Emphasizing defect prevention does not eliminate the need for a QA organization. Rather, the role of Quality Assurance is completely different than it is in a predominantly defect detection oriented culture. Good QA people are paranoid about ensuring the quality of the product before it reaches customers and are conscientious about their job. The role of QA should be to ensure that new features work in ways that customers expect them to and that the product as a whole is capable of meeting customer's needs.
In a culture that emphasizes defect detection, QA's actual ability to fulfill its role is significantly impacted by technical debt in the product. As technical debt accumulates, QA will spend an ever-increasing amount of time regression testing, because as new features are added, previously present features will break, and the product overall will begin to behave in unpredictable ways. Regression testing often consists of mindless sweeps through the product where each feature, button, or menu item is tested. Regression testing is not realistic because it does not represent how customers use the product; it is too low-level. Hence, real customer problems are rarely found through mindless regression testing. In addition, because the QA team is tasked with managing large numbers of defects, team members will spend an increasing amount of their time prioritizing and sorting defects, and this will detract from the time they have available for testing.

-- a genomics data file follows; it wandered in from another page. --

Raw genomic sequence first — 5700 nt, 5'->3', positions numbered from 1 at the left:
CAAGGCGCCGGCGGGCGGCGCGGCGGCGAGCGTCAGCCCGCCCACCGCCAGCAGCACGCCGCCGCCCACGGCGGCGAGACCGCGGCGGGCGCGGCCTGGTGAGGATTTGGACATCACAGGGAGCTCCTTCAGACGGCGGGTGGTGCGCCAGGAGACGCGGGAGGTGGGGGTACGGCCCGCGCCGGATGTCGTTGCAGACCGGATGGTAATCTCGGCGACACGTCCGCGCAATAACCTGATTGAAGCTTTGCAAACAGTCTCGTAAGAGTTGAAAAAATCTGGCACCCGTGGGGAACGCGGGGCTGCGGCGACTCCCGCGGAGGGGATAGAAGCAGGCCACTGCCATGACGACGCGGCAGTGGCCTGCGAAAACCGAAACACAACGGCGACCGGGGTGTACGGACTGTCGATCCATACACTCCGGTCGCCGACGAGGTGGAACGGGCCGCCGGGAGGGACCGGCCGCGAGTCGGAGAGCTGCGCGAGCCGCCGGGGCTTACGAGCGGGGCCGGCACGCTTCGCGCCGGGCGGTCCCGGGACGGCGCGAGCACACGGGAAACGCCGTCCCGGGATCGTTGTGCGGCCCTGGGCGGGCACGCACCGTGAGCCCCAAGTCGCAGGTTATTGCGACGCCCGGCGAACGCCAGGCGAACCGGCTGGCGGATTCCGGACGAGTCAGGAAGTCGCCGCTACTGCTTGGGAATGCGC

The end result of QA's spending too much time on low-level testing and being relied upon too much for defect detection is that defects in new features and serious workflow problems are going to be shipped to and found by customers. As shown in Figure 5-2, this is the most expensive scenario for fixing these problems because of the time delay between when the defect is introduced and fixed. Unfortunately, the cost of defects is a hidden cost in software organizations because defects are accepted as part of the process, so it is virtually impossible to calculate the true cost of defects, though some have tried [Rothman 2000]. However, it should be easy to agree that:
Figure 5-2. The relative cost of fixing a defect increases the greater the time between when the defect was first introduced and when it is fixed. The most expensive scenario is when a defect is found at a customer site and then requires fixing [Pressman 1992].
Because of the demands placed on the QA team in a defect detection culture, there is either a constant inability to proactively test new features and workflows, or there is a constant demand to increase the size of the QA team to deal with the load. Unfortunately, neither solution is sustainable.
In a culture that emphasizes defection prevention, QA is able to concentrate on what is important: the fitness of new features and the overall product. In this case, far fewer defects are shipped in the product to customers. The only way to enable a QA organization to focus on what is important is for developers to proactively embrace defect prevention practices.